Poor sanitation and poor-quality water supplies can lead to many diseases and illnesses. Good sanitation and plumbing systems within buildings are therefore essential and a key element of a buildings’ design. Within a typical building, the water services can generally be divided up into incoming (fresh) water supplies, and outgoing (waste) water systems. In this section, we will discuss how these systems are designed and installed within buildings, and how they are typically maintained. Plumbing systems on this website will focus only on the systems installed within a building and the immediate vicinity, and not larger-scale systems (such as utility-owned sewers and water processing plants etc.).
A potable (drinkable) domestic cold-water supply usually enters a building via an independent below-grade utility-owned main supply. Water is pressurized by the utility provider and supplied through pipework before being distributed around the building. Water can be distributed under the utility supplied pressure or boosted within the building by a booster pump system. To provide hot water for washing and bathing purposes, the domestic cold-water supply is split. The separated supply is then heated, usually by gas or electric water heaters where it is distributed as an independent hot-water feed to sanitary fittings within the building.
Within buildings, gas supplies are often provided for heating and cooking purposes. Gas supplies usually enter the building below grade through steel pipework, and the pipework connects into a meter before being distributed through the building via steel or copper pipework. As with water supplies, gas services are pressurized by the utility supplier which is sufficient for most buildings; however, in larger buildings and where large gas appliances are used, the gas service can be boosted via electronic pump systems which pressurize and regulate the gas supply.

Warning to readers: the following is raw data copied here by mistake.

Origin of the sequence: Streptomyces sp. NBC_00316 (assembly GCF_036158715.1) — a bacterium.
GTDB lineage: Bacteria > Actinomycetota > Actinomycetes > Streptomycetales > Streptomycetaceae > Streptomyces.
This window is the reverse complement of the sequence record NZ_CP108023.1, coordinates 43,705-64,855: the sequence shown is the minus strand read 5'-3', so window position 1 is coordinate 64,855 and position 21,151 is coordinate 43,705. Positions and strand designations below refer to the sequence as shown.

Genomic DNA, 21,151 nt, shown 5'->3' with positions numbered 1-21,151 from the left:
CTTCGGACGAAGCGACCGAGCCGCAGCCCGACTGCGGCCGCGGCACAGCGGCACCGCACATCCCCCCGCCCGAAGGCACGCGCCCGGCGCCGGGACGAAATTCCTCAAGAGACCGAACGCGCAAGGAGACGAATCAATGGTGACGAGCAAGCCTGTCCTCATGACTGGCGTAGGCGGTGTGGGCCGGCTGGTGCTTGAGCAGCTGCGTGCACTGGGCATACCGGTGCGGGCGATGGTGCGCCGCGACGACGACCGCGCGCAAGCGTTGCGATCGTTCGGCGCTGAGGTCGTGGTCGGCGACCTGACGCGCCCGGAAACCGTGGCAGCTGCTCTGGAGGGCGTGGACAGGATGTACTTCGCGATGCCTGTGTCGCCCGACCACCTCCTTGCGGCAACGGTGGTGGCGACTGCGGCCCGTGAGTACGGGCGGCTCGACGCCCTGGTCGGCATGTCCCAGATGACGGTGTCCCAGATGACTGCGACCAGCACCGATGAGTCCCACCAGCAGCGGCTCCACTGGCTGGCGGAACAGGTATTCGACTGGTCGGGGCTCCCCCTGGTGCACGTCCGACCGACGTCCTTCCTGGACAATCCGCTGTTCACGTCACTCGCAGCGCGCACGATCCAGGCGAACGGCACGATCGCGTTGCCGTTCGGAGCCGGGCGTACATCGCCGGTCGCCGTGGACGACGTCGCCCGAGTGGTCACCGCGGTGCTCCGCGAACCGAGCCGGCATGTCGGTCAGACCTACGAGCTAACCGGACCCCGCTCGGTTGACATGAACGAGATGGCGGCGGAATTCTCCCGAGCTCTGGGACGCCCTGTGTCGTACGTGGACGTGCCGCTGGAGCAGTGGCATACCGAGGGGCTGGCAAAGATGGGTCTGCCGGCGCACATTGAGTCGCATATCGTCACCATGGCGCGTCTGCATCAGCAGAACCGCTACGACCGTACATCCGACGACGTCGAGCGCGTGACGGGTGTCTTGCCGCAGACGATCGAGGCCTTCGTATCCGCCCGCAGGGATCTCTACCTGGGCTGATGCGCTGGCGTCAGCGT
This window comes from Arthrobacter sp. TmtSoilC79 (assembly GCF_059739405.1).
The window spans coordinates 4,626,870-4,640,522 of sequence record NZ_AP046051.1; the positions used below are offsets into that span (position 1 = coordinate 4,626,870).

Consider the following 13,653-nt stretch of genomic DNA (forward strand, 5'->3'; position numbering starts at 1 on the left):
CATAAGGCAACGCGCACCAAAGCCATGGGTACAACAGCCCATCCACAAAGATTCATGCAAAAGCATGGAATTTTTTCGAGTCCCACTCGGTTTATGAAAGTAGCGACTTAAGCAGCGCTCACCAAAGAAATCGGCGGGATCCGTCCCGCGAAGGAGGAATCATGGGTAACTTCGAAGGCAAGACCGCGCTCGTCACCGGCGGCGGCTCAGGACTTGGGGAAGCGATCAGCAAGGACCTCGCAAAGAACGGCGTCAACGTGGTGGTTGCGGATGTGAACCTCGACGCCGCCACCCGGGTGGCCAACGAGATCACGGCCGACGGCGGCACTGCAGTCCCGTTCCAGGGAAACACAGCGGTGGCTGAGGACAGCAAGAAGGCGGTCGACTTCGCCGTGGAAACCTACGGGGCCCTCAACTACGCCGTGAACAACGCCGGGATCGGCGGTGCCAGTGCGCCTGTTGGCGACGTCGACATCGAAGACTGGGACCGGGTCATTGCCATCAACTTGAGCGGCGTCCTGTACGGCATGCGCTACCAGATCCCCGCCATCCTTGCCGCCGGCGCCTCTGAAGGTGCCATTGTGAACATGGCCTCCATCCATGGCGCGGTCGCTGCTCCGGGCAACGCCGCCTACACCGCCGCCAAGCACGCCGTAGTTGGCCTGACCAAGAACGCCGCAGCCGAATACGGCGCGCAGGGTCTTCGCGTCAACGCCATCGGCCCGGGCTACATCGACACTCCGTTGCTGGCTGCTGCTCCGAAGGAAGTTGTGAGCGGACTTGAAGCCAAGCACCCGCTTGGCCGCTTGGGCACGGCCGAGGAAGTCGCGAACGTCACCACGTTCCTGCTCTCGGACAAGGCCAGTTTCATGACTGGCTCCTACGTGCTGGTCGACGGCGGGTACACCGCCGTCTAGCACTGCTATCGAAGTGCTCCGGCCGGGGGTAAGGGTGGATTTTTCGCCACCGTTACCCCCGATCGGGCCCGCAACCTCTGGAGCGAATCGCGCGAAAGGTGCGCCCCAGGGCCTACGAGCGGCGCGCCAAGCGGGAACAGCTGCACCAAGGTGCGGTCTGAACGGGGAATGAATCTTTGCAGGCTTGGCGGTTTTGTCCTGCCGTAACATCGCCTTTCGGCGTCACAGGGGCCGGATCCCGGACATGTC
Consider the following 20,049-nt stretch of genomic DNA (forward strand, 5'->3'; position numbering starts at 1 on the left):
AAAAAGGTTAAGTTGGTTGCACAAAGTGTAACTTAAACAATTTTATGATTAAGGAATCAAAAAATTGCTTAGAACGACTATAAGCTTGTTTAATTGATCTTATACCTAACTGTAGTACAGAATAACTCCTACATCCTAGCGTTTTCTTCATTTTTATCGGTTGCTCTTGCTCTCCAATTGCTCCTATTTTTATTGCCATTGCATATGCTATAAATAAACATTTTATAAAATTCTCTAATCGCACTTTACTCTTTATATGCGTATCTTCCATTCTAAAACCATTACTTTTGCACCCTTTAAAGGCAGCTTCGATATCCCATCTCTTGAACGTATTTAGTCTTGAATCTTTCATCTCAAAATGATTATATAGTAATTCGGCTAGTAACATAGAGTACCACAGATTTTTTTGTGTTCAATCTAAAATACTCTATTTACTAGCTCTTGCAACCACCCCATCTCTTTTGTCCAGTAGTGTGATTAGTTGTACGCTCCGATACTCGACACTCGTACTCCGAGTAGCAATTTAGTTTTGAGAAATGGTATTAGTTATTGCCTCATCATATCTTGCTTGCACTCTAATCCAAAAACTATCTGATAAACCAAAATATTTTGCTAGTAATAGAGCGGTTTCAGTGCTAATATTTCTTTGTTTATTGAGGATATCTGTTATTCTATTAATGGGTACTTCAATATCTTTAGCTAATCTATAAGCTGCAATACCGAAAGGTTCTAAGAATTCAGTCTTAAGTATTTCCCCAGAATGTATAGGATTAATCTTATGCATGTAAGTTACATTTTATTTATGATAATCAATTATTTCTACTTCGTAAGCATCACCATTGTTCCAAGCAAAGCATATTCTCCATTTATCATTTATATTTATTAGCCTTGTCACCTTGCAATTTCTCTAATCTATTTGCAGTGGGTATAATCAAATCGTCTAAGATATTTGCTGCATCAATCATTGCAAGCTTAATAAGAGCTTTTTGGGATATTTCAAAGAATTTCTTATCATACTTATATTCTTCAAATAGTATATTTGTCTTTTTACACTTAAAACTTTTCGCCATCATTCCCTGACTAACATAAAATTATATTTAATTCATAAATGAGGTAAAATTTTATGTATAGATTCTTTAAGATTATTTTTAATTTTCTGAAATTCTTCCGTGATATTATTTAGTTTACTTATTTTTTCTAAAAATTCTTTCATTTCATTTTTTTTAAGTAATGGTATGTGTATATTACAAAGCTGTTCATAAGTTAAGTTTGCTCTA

Waste water is generated within a building from plumbing fixtures in bathrooms and kitchen fittings. Water is removed from a building via pipes which connect into municipally owned sewage systems, where it is then treated before being released back into natural waterways. Waste drainage runs are designed to discharge water based on gravity, although pumped systems are also utilized in buildings, if required. Stormwater (rain) is collected from a building via drainage runs which usually connect at site boundaries into municipal drainage runs, although in some buildings stormwater is collected in retention or detention systems before being discharged. As buildings become more energy efficient waste water can often be utilized. Greywater (also spelled graywater) systems collect non-harmful waste water from building systems, which can then be used for applications in a building where the water is not needed for cooking, drinking, or bathing purposes. An example of this may be the collection of water from bathroom sinks to flush toilets, or collection and storage of stormwater off a roof to irrigate a garden.